Invariant NKT (iNKT) cells were shown to prevent the onset of experimental autoimmune encephalomyelitis in mice following administration of their specific TCR agonist α-galactosylceramide. We found that this protection was associated with the emergence of a Foxp3+ iNKT cell population in cervical lymph nodes. We demonstrate that the differentiation of these cells is critically dependent on TGF-β in both mice and humans. Moreover, in vivo generation of Foxp3+ iNKT cells was observed in the TGF-β–rich environment of the murine gut. Foxp3+ iNKT cells displayed a phenotype similar to that of Foxp3+ regulatory T cells, and they suppress through a contact-dependent, glucocorticoid-induced TNFR-mediated mechanism. Nevertheless, Foxp3+ iNKT cells retain distinctive NKT cell characteristics, such as promyelocytic leukemia zinc finger protein expression and preferential homing to the liver following adoptive transfer, where they stably maintained Foxp3 expression. Our data thus unveil an unexpected capacity of iNKT cells to acquire regulatory functions that may contribute to the establishment of immunological tolerance.
Natural killer T cells are innate-like lymphocytes capable of producing cytokines characteristic of Th1, Th2, or Th17 responses (1–3). They were shown to influence adaptive immunity by exacerbating or suppressing a diversity of immune disorders, such as allergy, autoimmunity, or transplantation (4–7). For instance, NKT cell activation following administration of α-galactosylceramide (α-GalCer), an NKT cell-specific agonist, can protect mice from experimental autoimmune encephalomyelitis (EAE) manifestations (5, 8).
NKT cells express a TCR and receptors typical of the NK lineage, including NK1.1 and NKG2D (7). The best-studied NKT cell subset, known as type I, classical, or invariant NKT (iNKT) cells, has a semi-invariant TCR comprising an invariant α-chain and a restricted TCR β-chain repertoire. These cells recognize glycolipids presented by CD1d (7) and develop in the thymus, where they undergo a positive selection process mediated by double positive thymocytes acting as CD1d+ APCs, instead of classical MHC-expressing thymic epithelial cells (9). Thus, iNKT cells are generally considered a lineage separate from T lymphocytes, characterized molecularly by expression of promyelocytic leukemia zinc finger protein (PLZF) (10). Of note, their unique TCR remains the only distinctive feature enabling iNKT cell unambiguous detection, because they share many surface molecules with T cells, namely, CD3 and CD4 in mice, as well as CD8 in humans (7, 11).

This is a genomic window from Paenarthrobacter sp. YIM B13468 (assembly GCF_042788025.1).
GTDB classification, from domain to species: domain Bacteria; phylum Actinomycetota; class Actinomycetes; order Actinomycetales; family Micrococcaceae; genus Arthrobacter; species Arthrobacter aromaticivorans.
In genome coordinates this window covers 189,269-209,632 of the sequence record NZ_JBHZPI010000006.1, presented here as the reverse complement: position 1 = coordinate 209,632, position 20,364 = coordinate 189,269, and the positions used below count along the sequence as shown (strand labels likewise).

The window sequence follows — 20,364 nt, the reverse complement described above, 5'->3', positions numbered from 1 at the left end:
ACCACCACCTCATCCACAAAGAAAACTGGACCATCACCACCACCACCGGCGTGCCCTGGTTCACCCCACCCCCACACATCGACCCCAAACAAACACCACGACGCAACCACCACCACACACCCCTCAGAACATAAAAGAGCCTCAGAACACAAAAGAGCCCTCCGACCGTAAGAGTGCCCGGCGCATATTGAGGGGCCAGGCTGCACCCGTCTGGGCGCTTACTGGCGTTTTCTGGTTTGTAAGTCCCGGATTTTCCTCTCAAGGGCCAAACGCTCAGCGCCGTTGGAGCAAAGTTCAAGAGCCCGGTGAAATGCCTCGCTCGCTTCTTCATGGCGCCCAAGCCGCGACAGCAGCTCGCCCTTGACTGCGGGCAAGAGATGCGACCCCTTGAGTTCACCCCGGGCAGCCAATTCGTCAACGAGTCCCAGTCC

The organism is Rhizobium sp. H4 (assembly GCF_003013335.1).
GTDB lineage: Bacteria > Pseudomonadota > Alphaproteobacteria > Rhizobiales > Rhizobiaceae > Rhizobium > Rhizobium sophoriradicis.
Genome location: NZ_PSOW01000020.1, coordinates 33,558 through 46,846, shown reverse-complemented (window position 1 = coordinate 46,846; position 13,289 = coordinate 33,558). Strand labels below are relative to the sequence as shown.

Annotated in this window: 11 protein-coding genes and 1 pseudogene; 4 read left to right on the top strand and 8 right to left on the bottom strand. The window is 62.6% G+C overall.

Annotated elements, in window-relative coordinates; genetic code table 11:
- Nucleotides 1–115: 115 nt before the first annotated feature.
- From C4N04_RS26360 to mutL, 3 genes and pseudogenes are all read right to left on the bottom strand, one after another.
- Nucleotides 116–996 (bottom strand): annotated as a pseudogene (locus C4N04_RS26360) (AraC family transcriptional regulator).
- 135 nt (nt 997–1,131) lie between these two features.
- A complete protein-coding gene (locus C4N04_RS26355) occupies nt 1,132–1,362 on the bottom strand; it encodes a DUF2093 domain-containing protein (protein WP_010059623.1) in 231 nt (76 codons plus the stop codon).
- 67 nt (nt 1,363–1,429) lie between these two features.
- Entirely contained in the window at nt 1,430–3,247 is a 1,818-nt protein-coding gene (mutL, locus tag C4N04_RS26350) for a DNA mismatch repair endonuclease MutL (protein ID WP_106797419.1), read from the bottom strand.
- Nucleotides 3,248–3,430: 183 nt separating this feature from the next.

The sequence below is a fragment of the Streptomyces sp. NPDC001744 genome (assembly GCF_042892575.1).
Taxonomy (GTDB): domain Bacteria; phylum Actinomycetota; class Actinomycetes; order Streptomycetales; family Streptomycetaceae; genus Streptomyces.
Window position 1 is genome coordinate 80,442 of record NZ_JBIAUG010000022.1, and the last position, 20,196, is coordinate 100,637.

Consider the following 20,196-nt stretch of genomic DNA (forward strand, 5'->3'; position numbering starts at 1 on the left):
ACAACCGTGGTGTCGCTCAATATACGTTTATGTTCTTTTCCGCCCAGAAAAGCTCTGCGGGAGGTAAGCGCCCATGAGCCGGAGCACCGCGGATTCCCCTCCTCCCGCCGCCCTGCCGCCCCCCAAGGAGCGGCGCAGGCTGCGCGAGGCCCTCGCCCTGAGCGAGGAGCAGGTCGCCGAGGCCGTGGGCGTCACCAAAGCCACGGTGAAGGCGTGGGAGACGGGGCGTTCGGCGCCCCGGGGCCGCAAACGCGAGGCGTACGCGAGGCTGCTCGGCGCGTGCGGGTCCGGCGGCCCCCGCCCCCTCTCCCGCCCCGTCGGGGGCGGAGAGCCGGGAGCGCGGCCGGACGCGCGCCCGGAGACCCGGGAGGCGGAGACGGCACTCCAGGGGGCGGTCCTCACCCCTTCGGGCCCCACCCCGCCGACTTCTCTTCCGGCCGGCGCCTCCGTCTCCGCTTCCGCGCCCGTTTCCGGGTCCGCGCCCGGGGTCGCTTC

Thus far, iNKT cell subsets identified in vivo can recapitulate in the innate immunity context some of the functions characteristic of conventional CD4 T lymphocytes, such as secretion of Th1, Th2, and Th17-type cytokines (1–3, 12, 13). However, a parallel between regulatory CD4 T cells (regulatory T [Treg] cells) and iNKT lymphocytes has not yet been described. Treg cells are characterized by expression of the transcription factor Foxp3 and potent immunosuppressive properties. They are crucial for the maintenance of an immunological self-tolerance state, modulating the activation, proliferation, and function of effector T cells, thereby preventing pathological immune responses, including allergy and autoimmunity (14). Treg cells develop in the thymus or in particular contexts at the periphery, when activated in the presence of TGF-β (15–18).
We have now identified a population of Foxp3+ iNKT cells in cervical lymph nodes (CLNs) of mice protected from EAE following α-GalCer administration. We further demonstrate that murine and human Foxp3+ iNKT cells can be induced in vitro following activation in the presence of TGF-β. Foxp3+ iNKT cells display Treg cell phenotypic hallmarks, including CD25, glucocorticoid-induced TNFR (GITR), and CTLA-4, while retaining NKT cell characteristics, namely, PLZF expression. Moreover, Foxp3+ iNKT cells can occur in vivo, following activation in the TGF-β–rich mucosal environment. Because of the strong suppressive properties displayed upon Foxp3 upregulation, we termed this new NKT cell subset “Foxp3+ NKTreg cell”.
Materials and Methods